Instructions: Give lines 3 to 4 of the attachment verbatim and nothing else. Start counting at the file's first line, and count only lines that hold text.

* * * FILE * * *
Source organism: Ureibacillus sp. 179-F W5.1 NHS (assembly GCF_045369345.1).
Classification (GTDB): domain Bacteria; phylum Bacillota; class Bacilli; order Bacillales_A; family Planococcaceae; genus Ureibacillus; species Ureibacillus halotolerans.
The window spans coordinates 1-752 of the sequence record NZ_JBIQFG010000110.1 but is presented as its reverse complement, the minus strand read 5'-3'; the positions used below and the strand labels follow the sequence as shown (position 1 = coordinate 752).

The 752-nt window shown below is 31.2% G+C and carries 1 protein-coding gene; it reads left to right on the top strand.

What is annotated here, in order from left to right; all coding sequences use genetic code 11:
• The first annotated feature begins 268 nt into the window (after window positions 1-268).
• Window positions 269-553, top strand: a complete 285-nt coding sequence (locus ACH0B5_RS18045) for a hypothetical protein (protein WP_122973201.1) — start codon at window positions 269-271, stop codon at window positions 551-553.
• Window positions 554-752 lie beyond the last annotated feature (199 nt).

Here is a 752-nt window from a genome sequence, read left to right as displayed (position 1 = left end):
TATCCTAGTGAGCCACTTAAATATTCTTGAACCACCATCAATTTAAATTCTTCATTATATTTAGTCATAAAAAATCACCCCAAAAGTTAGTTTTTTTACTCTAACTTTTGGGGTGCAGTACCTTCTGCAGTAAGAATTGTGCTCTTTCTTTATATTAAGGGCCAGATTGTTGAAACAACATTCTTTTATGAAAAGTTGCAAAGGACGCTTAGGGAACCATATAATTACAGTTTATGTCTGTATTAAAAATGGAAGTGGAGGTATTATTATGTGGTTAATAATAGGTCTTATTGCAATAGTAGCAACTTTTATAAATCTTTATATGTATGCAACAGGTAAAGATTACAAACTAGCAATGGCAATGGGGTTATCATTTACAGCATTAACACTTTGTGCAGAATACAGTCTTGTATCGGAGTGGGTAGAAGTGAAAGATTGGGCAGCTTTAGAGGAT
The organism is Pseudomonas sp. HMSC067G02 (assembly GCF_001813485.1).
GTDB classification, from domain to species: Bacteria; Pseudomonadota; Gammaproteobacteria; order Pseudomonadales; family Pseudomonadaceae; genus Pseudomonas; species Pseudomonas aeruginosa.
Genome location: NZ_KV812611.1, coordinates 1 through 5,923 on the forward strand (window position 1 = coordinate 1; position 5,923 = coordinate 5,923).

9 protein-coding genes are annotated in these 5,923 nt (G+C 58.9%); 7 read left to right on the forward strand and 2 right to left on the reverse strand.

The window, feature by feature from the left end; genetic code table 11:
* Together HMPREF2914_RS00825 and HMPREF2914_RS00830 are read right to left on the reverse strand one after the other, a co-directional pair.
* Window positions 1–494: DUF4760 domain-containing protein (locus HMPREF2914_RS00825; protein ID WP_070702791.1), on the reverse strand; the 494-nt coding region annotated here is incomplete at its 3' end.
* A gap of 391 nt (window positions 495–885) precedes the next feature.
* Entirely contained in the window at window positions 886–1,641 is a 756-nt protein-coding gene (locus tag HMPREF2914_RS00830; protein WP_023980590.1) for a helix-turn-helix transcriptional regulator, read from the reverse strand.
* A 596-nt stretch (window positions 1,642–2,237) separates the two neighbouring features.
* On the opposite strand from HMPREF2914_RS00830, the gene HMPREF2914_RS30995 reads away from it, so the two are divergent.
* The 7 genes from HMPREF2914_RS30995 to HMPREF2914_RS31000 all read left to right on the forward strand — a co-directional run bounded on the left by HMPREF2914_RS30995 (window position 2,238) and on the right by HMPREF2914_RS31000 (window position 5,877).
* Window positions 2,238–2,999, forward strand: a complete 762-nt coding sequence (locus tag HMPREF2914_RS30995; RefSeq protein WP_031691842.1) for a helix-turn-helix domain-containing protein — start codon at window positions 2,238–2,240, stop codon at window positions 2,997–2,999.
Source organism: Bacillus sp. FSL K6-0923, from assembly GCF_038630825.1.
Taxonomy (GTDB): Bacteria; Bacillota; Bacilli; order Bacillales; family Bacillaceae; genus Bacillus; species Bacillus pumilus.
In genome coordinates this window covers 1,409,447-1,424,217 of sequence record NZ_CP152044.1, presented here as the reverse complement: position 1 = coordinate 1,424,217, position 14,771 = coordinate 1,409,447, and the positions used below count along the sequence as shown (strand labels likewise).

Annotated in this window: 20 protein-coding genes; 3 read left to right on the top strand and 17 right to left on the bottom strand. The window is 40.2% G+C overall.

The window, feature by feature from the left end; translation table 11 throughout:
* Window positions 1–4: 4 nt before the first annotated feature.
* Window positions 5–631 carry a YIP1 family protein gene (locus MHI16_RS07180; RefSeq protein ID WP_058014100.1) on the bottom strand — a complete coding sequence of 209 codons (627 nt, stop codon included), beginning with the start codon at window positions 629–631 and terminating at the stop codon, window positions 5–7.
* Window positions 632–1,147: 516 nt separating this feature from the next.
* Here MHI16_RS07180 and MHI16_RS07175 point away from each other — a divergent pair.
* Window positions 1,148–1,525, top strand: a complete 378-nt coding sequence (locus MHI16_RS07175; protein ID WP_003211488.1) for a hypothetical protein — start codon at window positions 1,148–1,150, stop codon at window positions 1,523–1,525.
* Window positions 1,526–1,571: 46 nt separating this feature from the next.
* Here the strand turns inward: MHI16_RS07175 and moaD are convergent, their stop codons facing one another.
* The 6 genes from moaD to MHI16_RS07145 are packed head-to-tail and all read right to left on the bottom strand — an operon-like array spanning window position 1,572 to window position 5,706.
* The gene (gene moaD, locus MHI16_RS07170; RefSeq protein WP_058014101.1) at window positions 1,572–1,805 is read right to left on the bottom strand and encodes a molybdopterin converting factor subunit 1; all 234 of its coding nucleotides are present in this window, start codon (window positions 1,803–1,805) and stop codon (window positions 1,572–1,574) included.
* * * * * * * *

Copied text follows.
The window spans coordinates 1-752 of the sequence record NZ_JBIQFG010000110.1 but is presented as its reverse complement, the minus strand read 5'-3'; the positions used below and the strand labels follow the sequence as shown (position 1 = coordinate 752).

The 752-nt window shown below is 31.2% G+C and carries 1 protein-coding gene; it reads left to right on the top strand.